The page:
THE BLOG

The Sally Army and Me

26/03/2016 16:57 GMT | Updated 27/03/2017 10:12 BST
BBC

It might seem like an unholy pairing but we go back years, the Sally Army and me. They have always managed to build a bridge to me across my life - from saints to a sinner! They saved kids near my street when I was a boy with their food kitchens, helped me as a care worker and have supported people I know. That's why I have chosen to do a TV show with them.

Everyone remembers the Sally Army, as I used to call them, I'm just not sure everyone quite knows the extent of the work they do. It's their 150th anniversary year so I wanted to take a closer look and get involved.

They work like a real army. They go in, get the job done and leave.... oh and the band! And the uniform, I love the uniform.

My earliest recollection of the Sally Army is when I was a kid. I would be shopping with my mum in Grange Road in Birkenhead and they were outside Woolies. It was always twilight, not quite dark, about 5 o'clock in the evening. The Sally Army would be playing Christmas carols. For me, as a child, Christmas wasn't about the tree or presents funny enough, it was about the Sally Army Band.

I would look at the drum, green with envy, thinking: 'Could I just have a go on the drum?' That's what I wanted to do. So that was my childhood ambition - to play the drum in the Salvation Army. Mind you, I also had an ambition to work in a dry cleaners. I've done neither!

Then, years later, when working as a care worker in Camden, I saw that when AIDS first hit London, the Sally Army were the first people on the wards when others turned away.

I've never forgotten their kindness on the day wards of the old Westminster Hospital. What they did as officers was above and beyond their call of duty. I've seen young officers on wards with young men whose friends had deserted them, whose families would have nothing to do with them because they had AIDS. The Sally Army officers weren't concerned for their own welfare, they would sit there, wash the patients, hold their hands, they counselled families and sadly, they would pay for the funerals.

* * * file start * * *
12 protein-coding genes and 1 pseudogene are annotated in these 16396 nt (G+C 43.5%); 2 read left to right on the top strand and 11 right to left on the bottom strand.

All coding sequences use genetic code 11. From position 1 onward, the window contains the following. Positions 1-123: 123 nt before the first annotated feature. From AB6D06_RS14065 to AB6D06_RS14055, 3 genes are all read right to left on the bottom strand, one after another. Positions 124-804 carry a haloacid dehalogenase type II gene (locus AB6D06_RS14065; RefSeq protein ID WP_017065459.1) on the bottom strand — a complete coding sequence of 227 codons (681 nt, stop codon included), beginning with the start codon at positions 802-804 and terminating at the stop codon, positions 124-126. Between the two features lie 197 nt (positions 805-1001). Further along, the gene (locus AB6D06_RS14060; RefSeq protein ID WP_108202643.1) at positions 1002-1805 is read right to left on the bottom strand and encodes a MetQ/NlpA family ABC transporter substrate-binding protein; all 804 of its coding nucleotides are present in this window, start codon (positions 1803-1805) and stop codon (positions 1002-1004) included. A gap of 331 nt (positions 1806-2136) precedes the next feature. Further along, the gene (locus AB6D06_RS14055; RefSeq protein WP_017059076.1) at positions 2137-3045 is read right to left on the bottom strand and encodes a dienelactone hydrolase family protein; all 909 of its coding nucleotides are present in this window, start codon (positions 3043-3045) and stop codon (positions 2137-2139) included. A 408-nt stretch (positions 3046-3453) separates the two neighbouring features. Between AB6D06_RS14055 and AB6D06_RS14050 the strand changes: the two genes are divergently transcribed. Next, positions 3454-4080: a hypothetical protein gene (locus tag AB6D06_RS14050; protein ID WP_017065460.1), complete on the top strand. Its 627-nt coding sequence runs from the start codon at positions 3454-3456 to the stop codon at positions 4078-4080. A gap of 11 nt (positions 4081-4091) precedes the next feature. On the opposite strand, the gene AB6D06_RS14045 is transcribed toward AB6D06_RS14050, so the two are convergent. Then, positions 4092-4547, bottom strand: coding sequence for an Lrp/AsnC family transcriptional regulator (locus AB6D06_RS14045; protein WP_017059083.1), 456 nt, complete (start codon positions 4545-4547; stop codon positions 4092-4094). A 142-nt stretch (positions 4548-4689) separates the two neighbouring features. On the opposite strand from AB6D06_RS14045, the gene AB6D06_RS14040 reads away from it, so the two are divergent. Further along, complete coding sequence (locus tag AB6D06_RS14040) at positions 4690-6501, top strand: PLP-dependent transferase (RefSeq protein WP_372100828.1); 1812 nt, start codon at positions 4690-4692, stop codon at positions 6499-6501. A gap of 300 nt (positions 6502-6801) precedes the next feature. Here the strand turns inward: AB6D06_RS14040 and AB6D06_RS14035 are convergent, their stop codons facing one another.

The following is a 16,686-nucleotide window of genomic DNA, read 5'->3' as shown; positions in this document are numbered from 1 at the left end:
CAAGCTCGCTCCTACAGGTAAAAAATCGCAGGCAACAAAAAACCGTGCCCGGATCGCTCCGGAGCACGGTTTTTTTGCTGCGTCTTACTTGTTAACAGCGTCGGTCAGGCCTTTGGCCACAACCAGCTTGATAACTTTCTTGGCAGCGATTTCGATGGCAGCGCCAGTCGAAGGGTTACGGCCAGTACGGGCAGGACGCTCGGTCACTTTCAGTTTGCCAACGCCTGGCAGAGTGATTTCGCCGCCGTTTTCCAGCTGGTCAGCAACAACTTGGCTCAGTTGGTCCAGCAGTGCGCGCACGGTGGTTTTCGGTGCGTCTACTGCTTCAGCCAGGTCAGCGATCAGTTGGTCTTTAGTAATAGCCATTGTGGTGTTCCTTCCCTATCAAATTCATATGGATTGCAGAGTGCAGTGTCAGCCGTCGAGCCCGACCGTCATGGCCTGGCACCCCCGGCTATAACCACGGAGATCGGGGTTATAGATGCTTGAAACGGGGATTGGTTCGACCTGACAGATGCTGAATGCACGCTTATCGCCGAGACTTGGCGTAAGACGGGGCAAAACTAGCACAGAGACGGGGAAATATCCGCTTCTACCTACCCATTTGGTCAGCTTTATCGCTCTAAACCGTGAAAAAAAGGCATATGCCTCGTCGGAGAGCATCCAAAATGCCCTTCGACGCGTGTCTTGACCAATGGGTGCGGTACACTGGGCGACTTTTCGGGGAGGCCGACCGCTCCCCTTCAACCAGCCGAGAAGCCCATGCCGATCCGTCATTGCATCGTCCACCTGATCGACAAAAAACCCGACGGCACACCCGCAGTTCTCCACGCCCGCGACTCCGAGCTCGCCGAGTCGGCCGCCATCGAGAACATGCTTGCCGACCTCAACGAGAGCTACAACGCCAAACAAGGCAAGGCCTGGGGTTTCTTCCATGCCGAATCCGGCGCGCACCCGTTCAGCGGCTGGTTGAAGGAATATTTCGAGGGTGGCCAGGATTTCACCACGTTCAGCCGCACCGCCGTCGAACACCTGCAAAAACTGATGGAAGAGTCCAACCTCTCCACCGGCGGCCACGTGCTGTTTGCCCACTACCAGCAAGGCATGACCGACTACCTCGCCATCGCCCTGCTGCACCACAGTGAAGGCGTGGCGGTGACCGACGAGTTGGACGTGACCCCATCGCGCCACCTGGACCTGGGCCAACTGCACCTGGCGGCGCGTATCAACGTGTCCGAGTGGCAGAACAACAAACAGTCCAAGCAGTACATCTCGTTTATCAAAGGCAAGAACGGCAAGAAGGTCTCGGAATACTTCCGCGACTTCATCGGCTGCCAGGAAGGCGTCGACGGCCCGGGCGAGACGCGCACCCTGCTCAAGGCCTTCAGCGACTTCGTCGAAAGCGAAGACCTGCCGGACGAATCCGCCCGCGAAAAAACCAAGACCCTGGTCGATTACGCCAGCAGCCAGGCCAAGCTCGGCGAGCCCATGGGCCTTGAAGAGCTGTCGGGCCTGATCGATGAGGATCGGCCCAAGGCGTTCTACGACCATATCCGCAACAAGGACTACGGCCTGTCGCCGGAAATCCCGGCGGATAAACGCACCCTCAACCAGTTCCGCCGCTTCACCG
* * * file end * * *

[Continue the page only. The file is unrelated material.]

Among the lasting memories I have from that time is having long conversations with Sally Army officers in the kitchen at three in the morning, mixing up protein drinks for patients. They were so stoic, so resilient and deadly efficient. I can see why they are called an army because they act like an army - they move in, deal with a problem and then move out. They don't wait for congratulations. They just go in and do it quietly. They really are a quiet, efficient machine, the Salvation Army.

Today, I've come across the Sally Army again because homelessness is on the rise once more, so much so that we are making it the main focus of the first part of our TV series.

Across the series, I'm going to look at all of the work that the Sally Army does - from helping ex-gang members to caring for the elderly. And I'll learn something about myself - have I got anything like their strength when it comes to supporting people with addiction and those in the final days of life? I'll be with the Sally Army officers as they deal with poverty in the UK and the refugee crisis abroad, doing what they can for people fleeing war for the safety of mainland Europe.

Paul O'Grady: The Sally Army And Me, begins Sunday 27 March at 6.05pm, BBC One #SallyArmyandMe @BBCOne

Find out more about the Salvation Army, what they do and how you can help or donate, click here.